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Thursday, 20 November 1941


Mr CONELAN (Griffith) .- 1 expected the honorable member for Wakefield to agree with the honorable member for Barker.; honorable members on this side of the House would be amazed if such were not the case when sympathetic consideration was being shown to the workers or the poor of this country. 1 am pleased that there is a sympathetic Minister in charge of health and social services. In the previous Government the gentleman in charge of this department merely gave lip-service.

A most important feature of the bill is that which proposes an alteration of the act which I asked the previous Minister to make. The honorable member for Parramatta (Sir Frederick Stewart) told this House to-day that he has every consideration for the pensioners of this country; yet when he was Minister for Health and Social Services he refused to consider the claims of the blind wives of blind men, even though their number is not great. I am pleased that their case is now being met.

There is another matter which I raised in this House several months ago, and I appeal to the Minister to see that provision in respect of it is made in the bill that is to be brought down next March to increase the pension to 25s. a week. When the son of an old-age pensioner who goes overseas to fight on our behalf makes an allotment to one of his parents who is a pensioner, the pension is not reduced ; but if he should be killed, any small, pension granted by the Repatriation Department to the bereaved parent is taken into account by the Pensions Department in assessing the income of the pensioner. I trust that the Minister will provide in the next measure introduced that those whose sons make the supreme .sacrifice shall not bo penalized, but shall continue to receive the full rate of pension, irrespective of any small payment made to them by the Repatriation Department.


Mr Fadden - Does the honorable member say that there is to be a new bill in March, increasing the pension to £1 5s. a week?


Mr CONELAN - That is so. I trust that the Leader of the Opposition, and the honorable member for Parramatta, will approve of that increase to the. pensioners, who, by their pioneering efforts, have made it possible for them and me to bc here to-day.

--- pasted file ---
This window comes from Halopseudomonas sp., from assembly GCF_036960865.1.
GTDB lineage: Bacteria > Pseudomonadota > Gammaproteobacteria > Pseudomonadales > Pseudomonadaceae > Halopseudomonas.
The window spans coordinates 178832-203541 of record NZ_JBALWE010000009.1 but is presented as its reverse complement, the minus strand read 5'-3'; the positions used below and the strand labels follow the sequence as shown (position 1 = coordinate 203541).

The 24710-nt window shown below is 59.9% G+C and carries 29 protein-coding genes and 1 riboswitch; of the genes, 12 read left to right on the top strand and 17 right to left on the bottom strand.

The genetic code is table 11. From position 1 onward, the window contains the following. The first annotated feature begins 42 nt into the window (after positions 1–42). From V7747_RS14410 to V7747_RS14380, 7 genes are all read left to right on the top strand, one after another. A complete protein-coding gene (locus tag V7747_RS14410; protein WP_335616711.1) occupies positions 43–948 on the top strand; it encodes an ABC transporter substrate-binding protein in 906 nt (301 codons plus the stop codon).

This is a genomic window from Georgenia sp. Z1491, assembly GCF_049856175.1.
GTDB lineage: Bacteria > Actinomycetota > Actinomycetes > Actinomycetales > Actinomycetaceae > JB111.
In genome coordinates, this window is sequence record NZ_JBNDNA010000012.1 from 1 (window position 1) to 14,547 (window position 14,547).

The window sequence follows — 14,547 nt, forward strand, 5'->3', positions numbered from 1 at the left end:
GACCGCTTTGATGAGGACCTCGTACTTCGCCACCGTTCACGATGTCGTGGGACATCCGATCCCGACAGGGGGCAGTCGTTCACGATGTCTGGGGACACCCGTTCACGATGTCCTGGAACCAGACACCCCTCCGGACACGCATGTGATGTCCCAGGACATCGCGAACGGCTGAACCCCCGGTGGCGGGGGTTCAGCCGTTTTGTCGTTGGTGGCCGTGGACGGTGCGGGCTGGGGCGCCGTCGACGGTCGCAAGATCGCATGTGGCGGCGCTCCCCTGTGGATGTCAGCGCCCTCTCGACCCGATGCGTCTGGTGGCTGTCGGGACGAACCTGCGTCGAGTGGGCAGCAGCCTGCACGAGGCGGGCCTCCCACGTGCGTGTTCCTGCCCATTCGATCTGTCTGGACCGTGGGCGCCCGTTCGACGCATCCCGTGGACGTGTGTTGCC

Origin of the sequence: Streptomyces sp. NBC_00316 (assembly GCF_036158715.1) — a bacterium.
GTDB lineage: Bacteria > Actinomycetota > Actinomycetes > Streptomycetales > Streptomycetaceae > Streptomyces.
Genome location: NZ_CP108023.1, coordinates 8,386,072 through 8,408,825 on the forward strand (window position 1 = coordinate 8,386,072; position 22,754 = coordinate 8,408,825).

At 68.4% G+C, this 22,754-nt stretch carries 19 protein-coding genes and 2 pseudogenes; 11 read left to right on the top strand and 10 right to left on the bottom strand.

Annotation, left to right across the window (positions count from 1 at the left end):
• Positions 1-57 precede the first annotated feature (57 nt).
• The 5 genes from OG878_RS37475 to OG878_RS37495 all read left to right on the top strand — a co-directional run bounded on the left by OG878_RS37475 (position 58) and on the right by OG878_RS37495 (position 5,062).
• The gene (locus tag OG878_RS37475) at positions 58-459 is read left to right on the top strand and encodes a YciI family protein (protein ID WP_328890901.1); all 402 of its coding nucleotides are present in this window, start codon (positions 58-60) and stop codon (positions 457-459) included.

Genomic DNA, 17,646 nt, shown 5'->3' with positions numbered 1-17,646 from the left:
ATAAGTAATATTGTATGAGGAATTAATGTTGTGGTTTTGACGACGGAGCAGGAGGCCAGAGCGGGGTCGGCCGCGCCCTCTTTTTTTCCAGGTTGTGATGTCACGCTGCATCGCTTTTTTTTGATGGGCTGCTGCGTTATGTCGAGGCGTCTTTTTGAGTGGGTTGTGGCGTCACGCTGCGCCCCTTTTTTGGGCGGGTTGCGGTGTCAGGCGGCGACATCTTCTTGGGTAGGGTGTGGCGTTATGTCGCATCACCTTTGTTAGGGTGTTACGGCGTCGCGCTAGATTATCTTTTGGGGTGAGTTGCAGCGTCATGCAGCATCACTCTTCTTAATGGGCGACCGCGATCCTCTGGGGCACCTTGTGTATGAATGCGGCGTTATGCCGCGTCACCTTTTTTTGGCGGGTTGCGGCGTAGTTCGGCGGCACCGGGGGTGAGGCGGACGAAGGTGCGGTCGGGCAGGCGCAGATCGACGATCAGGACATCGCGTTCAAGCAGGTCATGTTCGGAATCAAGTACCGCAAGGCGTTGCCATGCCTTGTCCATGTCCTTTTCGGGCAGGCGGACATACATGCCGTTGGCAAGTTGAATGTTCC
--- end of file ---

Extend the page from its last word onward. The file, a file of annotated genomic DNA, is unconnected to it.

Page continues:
Mr Fadden - Surely we are not to be asked' to agree to that !


Mr CONELAN - I would not expect the Leader of the Opposition or the honorable member for Parramatta to agree to it.


Sir Frederick Stewart - We shall be " running the show " by March.


Mr CONELAN - I feel confident that this Parliament will approve of the payment of £1 5s. a week to invalid and old-age pensioners.


Mr Anthony - Why not pay it now?


Mr CONELAN - The Treasurer had only three weeks in which to prepare the budget, and he had to make provision for this additional £1,500,000. Had I been Treasurer, or Minister for Health and Social Services, I would have given the £1 5s. a week. Appreciating the difficulties of the Government, I am satisfied with the definite promise that 25s. will be paid in March.

A further feature of the hill is the provision that S5 per cent, incapacity shall entitle a person to a pension. I have dealt; with many cases of persons who took epileptic fits. When the Pensions Office in Queensland was approached, its decision WaS. that these persons were not totally and permanently incapacitated despite the fact that they could produce numerous; -medical certificates to prove that they; were. I trust that the new provision will provide for these people, and that' they will not bc denied privileges which a>re extended to others. I congratulate the Minister upon his generous and sympathetic outlook, and shall welcome next March the proposal to increase the pension to £1 5s. a week.







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